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As a tribute to this truck this project shows some of the unlimited possibilities. It is a model of a KrAZ 255B 6x6 off-road truck which is used for extreme applications. Even though this specific truck was never produced as a civilian truck however after its retirement it has been used as such. Within a couple of minutes it can be changed into one of the four different editions which include: - Semi-truck with fifth wheel - Ballast tractor with ballast box - Trial Truck edition - Log Truck with stinger steered trailer So it is up to you what kind of job it does: just having fun as it being a Trial Truck, or will you give it a semi-trailer? Or will it be hauling logs? The truck features: solid axle suspension on all axles of which the rear axles use a tandem bogie suspension, PF powered driving on all axles 6x6 drive, reduced speed to increase power/torque, Servo powered steering, fully functional fifth wheel, modeled V8 engine, detailed cabin interior and two light units. Actually you could build this yourself. Building instructions and inventory/parts list are available. Early in the building process you will see what it is that you are building. You will be very excited from the moment you start the build of "Truck T14" KrAZ 255B 6x6 till you finish it with about 290 different parts totaling 1800 pieces. Scale: 1:17,5 Length: 477 mm (+ trailer 926 mm) Weight: 1,92kg (+ trailer 2,41kg) Parts: 1840 (+ trailer 2270) This KrAZ 255B 6x6 model is powered by a YaAZ-238A V8 4-stroke Diesel Engine which is visible with the hood opened. This power source has 8 cylinders in a V setup with a displacement of 14,87 liters. The initial YaMZ-238 delivered 215 hp with a torque of 785 at 1500 rpm. Since 1966 the YaAZ-238A engine was installed and delivered 240 hp with a torque of 883 at 1500 rpm. This detailed V8 engine is nice to build and to give it those realistic looks a total number of 80 parts is used. It is detailed with for example air filter, fan, fan belt, pulleys, hoses, by-pass oil filter and the exhaust system. Both L Motors, which are used to power the truck's drivetrain, are positioned laterally on each side of the chassis. The rotation of both L Motors is reduced using a single gear reduction one for each. The power produced by these motors individually is merged by the length differential. To increase off-road capabilities it has limited slip applied. One out going shaft is powering the front axle, but not without being geared down once more. The second out going shaft of the length differential is powering both rear axles. Both rear axles have there own gear reduction which is equal to that of the front axle. Again limited slip is applied, but to the rear axles only. The front axle has Rubber Belts installed instead of shock absorber. It's double rear axle setup is fitted with a tandem bogie suspension. The use of this setup allows easy axle and wheel travel. Both front and rear axles are fitted with "Technic Steering Wheel Hub with 2 Pin Holes". These hubs have proved to be a real improvement, less friction and the wheels do not bend under the weight of the model as it would without. Semi-truck with fifth wheel For a basic configuration a fifth wheel is mounted. Because of this a semi-trailer can be hooked up. Since this is a common application it makes the truck extremely versatile and depending on the used trailer it still suites any kind of terrain. At the rear end of the chassis has wedges installed to allow easy attaching of any semi-trailer. By adding a winch the versatility can even be increased. The battery box is simply sitting behind the cabin and the spare tire is mounted to the truck's roll bar. Ballast tractor with ballast box As used to haul extremely large and heavy loads this truck can be fitted with a ballast box. What it basically does is adding weight to the rear axles to improve traction. While fifth wheel mounted trucks have there semi-trailer to add weight to the rear axles it is now replaced with a ballast box. The truck's battery box acts as the actual weight. A spare tire is mounted that fits the truck as well as four spare tires that would fit for example a drawbar lowboy trailer. Trial Truck edition To be used as just an off-road truck to fool around with a trail truck body can be installed. To distribute the weight of the truck equally over all axles the battery box placed on top of the rear axles. Even though spare tires are not common for trail trucks two are installed to improve the looks of this truck. It is always impressive to see a truck with these large wheels having some spares. Mounted to the roll bar and easy to access when needed. Log Truck with stinger steered trailer Using this truck to transport logs requires to additions. The first one is a bolster mounted to the truck's chassis. It is sitting directly on top of both rear axles which enable good weight distribution. Second is the stinger steered trailer. Basically this trailer is a large tube with a tow ball at one end and a partial chassis with a bolster and two sets of wheels attached to it. The two sets of wheels are attached to solid axles which uses the same hubs as the truck does. Essentially the axle setup is equal to that of the truck without the drivetrain. Again it uses a tandem bogie suspension setup which allows easy axle and wheel travel. To hook it up to the truck it has a tow ball which connect to the truck's tow ball socket. The trailer's bolster is exactly the same of that of the truck and both are foldable. Finally the partial chassis with the axles and bolster attached is slidable. Allowing the full log combination to haul different lengths of logs.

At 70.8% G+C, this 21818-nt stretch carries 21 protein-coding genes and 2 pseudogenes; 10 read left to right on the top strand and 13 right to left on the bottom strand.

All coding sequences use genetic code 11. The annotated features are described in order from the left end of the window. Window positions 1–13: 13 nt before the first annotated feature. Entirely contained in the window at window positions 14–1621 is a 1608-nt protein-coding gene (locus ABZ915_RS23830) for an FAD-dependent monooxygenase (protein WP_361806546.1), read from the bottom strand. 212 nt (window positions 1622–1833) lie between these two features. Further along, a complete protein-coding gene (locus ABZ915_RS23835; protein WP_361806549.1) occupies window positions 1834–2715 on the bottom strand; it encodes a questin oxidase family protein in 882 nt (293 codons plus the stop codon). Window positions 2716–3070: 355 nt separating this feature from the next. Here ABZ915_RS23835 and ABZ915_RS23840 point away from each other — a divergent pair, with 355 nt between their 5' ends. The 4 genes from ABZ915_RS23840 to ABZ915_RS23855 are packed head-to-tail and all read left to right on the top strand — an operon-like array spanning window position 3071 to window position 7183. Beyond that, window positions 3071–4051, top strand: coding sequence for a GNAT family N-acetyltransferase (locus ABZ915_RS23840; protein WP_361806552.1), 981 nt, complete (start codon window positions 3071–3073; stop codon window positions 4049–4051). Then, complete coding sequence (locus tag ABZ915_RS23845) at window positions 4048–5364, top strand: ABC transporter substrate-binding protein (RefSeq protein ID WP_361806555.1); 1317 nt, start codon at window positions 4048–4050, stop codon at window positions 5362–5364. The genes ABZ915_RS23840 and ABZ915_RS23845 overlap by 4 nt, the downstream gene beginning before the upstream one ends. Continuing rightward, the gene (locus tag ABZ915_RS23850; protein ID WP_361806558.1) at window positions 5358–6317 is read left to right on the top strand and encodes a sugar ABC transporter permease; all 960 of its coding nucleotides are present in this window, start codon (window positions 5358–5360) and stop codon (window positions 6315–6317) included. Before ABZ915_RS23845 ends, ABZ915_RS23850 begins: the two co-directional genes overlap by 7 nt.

Ladies and Gentlemen, Boys and Girls, BEHOLD: The Mighty MAZ 7310 Uragan Cargo Truck, in LEGO! This massive set, which I have designed over the course of two years, stands almost ten inches tall, two feet long, and is comprised of almost 7,000 pieces. I sat at my computer for hours a day, sometimes, surfing the web, looking at blueprints, building, deleting, building some more, etc. And now, finally, I can reveal my masterpiece to the world! Bwa-ha-ha! Okay, anyway, I have designed my set for maximum playability, stuffing it full of all sorts of awesome goodies, like opening hood, doors, tailgate, and utility boxes. A removable roof, folding rear seats, free-spinning wheels (including the steering wheel), two Diesel engine options, a generator, compressor, radiator, Master Mechanic's Toolkit, fuel and water drums, 12v batteries, large cargo container, winch, wide-load flags, roof racks, warning beacon, fog lights, two sets of mirrors, lightbars, and more! (Whew! I'm out of breath!) Now, for the real machine: The MAZ 7310 (Minsk Automobile Plant, in Russian), was a large 8-wheeled Missile Transport truck built in the 1950s and 60s. Soon after, people started using them as cargo trucks, tankers, tow trucks, and airport fire trucks. Alright, that's it! Thank you all for looking at my LEGO creation! If you have any questions, comment, I'll do my best to respond ASAP. Happy building and have a great day! Update: Also, some of you may have noticed that the cab of the real vehicle is slightly longer. This is true, I had to shorten the LEGO version out of necessity, as the extra length could’ve affected my MOC’s stability and structural integrity. I suppose I could probably figure it out eventually, but I like it how it is. Thanks for understanding!
Before my DA, I was seriously into Classic Space and had almost all the sets from the 1970s and early '80s. It's difficult to say which was my favourite but 6927 All-Terrain Vehicle was particularly memorable. Maybe it was the the new colour scheme with the white instead of the grey of the earlier sets. Or maybe it was the detachable lab which smoothly lowered onto the lunar surface. Whatever it was, I've had a soft spot for 6927 for a very long time. Unfortunately (or fortunately depending on your point of view), my mother gave all my LEGO away when I went into my DA. I've been an AFOL since 1993 and for a few years now I've been thinking of getting another 6927. It wasn't until this summer though that I started to take action. At first, I looked at buying a complete one on the secondary market, but the set was either too expensive or I couldn't trust the seller's description of its condition. So I decided to reconstruct it piecemeal from parts I already had plus new and used pieces I bought on BrickLink and Ebay. I wanted to wind up with a really nice looking set but wasn't hugely concerned with historical accuracy and was willing to substitute updated parts such as the newer, thicker piece holding the front lights. I learned a few things along the way: The same description of a used part's condition varies wildly from seller to seller on BrickLink even those with good feedback. Some pieces were so good I could hardly tell they were used. Others were so bad, such as parts that were cracked, that they utterly defied their description. Ebay sellers can't be trusted at all. One in particular in Ireland sent me minifigures that bore no resemblance to either their picture or description. It was basically a scam. Peeron set inventories aren't always right. Kudos if you can find the mistake in 6927's. The technique of whitening parts using hydrogen peroxide, Vanish Crystal White and sunlight really does work. I had some used parts that had gone creamy and the H2O2 method restored them to the shade of new white parts. The technique of using Pledege Multi-Surface Wax to remove scratches from clear parts only works if the abrasions are so fine that they render the clear part cloudy. If you can trace the line of a scratch with the naked eye, Pledge won't help. The glass pieces for the windows were the hardest part to obtain. Two BrickLink sellers in the US independently made exactly the same mistake: they both sent me the wrong size. A seller in the Netherlands sent me the right size but they took 25 days to reach me in the UK. It wasn't the seller's fault. I could see from the postmark that he had sent them right away. They actually were in transit for that long. Congratulations to the Dutch and UK postal systems for being the slowest in the developed world! You can disguise minor flaws in used parts by hiding them in the build. For example, one piece had a mark on it that I couldn't remove, but it really didn't matter as it was buried under another part and can't be seen unless you deconstruct the set. Here are some pictures of the set that I now have in my display collection. Apologies for the rubbish photography. Questions or comments?